Posts tagged cannabis

biomedicalephemera:

Illustration from the Vienna Disocourdes.
The Vienna Disocourdes are an early 6th-century manuscript, originally put together for the Byzantine princess Juliana Anicia by Pedanius Disocourdes. It also contains additional folios by Dionysius and a paraphrase of Nicander’s treatise on treating snake bites. It was found in Istanbul in the 1560s by a Flemish diplomat, and purchased by Emperor Ferdinand I shortly after its discovery. Since then, it’s been housed in Vienna, Austria.The manuscript contains illustrations of many birds of the region, as well as representations of many medicinal herbs (383 of the 435 illustrations are of plants/herbs). The herbal illustrations were drawn so as to help a pharmacologist easily identify the plant and were annotated in Arabic rather than the more formal (but less widely-spoken) Greek.
Arabic words to the left of this plant appear to be “qinnab bustani” (قنب بستاني), or “garden hemp”. Garden hemp was not the fibrous hemp plant Cannabis satvia subsp. indica, which was already pretty much fully developed as a useful fiber plant separate from Cannabis satvia satvia. Contemporary Indus valley texts show multiple Cannabis plants of different heights with different names, and hemp plants definitively not used for medicinal Cannabis had been known and exploited since the 3rd century BCE.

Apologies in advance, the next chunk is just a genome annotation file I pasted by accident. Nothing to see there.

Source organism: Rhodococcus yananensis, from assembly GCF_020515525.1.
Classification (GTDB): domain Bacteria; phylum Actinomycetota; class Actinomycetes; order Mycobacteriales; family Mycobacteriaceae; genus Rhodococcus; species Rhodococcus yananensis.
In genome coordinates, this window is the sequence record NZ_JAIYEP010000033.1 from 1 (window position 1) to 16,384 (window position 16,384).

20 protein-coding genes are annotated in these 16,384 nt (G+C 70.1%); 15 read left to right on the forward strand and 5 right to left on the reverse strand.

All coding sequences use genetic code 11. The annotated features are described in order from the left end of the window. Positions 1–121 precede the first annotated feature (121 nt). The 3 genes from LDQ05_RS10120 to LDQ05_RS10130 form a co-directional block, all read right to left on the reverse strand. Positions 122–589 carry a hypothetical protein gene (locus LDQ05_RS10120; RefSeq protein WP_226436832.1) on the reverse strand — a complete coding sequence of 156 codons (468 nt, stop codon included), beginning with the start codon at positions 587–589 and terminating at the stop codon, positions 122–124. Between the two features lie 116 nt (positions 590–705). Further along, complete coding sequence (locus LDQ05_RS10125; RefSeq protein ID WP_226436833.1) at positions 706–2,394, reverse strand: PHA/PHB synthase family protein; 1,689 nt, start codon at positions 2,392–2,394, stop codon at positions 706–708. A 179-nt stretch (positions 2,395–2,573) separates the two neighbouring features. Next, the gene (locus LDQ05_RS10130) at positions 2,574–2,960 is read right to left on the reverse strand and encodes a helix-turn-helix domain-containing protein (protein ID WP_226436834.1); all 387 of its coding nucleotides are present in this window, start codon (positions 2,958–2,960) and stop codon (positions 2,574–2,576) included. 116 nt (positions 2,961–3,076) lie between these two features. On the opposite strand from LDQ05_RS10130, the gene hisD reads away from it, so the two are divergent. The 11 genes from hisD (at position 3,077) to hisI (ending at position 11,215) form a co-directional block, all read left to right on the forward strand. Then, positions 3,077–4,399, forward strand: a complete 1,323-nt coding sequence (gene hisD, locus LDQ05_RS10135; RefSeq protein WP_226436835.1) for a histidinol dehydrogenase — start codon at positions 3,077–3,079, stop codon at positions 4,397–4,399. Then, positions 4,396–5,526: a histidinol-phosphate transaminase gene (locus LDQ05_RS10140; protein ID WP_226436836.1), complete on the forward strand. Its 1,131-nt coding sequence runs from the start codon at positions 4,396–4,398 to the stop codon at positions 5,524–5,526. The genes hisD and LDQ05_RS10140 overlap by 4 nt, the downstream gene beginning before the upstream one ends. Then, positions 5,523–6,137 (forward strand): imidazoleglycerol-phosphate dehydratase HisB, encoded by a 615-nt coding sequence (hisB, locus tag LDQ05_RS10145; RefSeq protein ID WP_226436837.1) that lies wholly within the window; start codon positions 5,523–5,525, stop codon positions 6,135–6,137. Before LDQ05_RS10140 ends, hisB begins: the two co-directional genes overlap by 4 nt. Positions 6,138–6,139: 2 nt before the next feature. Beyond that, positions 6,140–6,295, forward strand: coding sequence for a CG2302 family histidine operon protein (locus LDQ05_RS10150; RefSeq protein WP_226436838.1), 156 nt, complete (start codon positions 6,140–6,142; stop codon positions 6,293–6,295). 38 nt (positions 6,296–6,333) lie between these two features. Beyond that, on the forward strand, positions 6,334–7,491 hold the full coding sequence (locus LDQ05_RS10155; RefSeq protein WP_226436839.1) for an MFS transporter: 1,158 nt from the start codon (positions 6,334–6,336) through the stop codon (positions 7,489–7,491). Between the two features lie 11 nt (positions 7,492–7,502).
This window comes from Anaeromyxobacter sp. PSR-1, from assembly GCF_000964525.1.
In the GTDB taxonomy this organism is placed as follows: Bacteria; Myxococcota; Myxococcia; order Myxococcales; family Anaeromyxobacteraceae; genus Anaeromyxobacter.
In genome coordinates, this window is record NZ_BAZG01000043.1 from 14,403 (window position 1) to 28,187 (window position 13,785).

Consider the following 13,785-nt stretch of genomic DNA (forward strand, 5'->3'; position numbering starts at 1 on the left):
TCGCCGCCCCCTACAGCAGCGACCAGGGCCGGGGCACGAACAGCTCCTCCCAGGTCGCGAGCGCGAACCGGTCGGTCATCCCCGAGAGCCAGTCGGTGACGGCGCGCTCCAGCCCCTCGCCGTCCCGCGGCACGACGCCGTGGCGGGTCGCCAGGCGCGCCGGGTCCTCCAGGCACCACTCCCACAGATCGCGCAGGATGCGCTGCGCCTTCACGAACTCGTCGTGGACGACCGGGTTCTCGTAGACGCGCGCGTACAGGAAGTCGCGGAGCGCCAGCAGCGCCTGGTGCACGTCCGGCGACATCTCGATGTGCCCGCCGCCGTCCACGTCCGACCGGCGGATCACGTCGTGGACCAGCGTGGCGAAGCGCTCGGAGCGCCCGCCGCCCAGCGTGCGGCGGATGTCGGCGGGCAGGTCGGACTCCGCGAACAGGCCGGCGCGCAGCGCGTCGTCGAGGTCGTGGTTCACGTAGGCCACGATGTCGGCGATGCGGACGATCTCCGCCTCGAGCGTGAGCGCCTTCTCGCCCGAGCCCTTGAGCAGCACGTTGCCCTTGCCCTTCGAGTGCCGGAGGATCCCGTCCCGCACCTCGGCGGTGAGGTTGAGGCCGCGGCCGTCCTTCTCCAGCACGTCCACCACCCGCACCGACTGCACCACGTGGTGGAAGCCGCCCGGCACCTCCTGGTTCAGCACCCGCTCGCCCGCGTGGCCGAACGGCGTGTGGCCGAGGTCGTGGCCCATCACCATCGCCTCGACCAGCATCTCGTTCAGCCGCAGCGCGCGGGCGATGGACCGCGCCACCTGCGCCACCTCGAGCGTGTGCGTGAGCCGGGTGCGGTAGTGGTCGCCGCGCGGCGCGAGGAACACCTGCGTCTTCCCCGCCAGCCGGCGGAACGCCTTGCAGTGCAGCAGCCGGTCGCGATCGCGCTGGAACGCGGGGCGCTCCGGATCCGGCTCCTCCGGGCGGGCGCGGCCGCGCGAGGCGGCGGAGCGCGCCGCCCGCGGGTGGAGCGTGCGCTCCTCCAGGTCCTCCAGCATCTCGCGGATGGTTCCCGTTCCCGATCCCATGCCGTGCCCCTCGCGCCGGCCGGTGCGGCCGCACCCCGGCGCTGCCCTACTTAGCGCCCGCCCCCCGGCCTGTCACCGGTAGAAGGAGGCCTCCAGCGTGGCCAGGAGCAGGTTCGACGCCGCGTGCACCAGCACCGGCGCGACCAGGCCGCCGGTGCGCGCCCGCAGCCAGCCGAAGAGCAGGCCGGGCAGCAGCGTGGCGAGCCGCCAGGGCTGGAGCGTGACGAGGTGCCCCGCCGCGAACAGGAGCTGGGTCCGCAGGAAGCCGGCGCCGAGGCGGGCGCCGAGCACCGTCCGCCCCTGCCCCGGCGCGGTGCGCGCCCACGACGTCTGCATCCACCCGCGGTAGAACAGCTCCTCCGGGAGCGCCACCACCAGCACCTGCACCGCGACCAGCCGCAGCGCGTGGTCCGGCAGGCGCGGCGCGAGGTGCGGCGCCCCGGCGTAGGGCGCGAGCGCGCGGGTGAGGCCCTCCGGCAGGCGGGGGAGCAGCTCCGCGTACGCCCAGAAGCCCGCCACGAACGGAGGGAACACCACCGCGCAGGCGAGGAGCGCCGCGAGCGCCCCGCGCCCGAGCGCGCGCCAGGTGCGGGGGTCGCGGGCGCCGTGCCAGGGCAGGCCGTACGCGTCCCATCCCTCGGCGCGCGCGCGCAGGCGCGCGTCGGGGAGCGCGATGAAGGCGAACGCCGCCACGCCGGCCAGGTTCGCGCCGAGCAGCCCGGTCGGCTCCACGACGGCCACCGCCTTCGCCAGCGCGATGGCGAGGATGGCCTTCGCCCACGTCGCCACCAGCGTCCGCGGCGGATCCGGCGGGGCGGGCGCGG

biomedicalephemera:

Illustration from the Vienna Disocourdes.

The Vienna Disocourdes are an early 6th-century manuscript, originally put together for the Byzantine princess Juliana Anicia by Pedanius Disocourdes. It also contains additional folios by Dionysius and a paraphrase of Nicander’s treatise on treating snake bites. It was found in Istanbul in the 1560s by a Flemish diplomat, and purchased by Emperor Ferdinand I shortly after its discovery. Since then, it’s been housed in Vienna, Austria.

The manuscript contains illustrations of many birds of the region, as well as representations of many medicinal herbs (383 of the 435 illustrations are of plants/herbs). The herbal illustrations were drawn so as to help a pharmacologist easily identify the plant and were annotated in Arabic rather than the more formal (but less widely-spoken) Greek.

Arabic words to the left of this plant appear to be “qinnab bustani” (قنب بستاني), or “garden hemp”. Garden hemp was not the fibrous hemp plant Cannabis satvia subsp. indica, which was already pretty much fully developed as a useful fiber plant separate from Cannabis satvia satvia. Contemporary Indus valley texts show multiple Cannabis plants of different heights with different names, and hemp plants definitively not used for medicinal Cannabis had been known and exploited since the 3rd century BCE.

Illustration from the Vienna Disocourdes.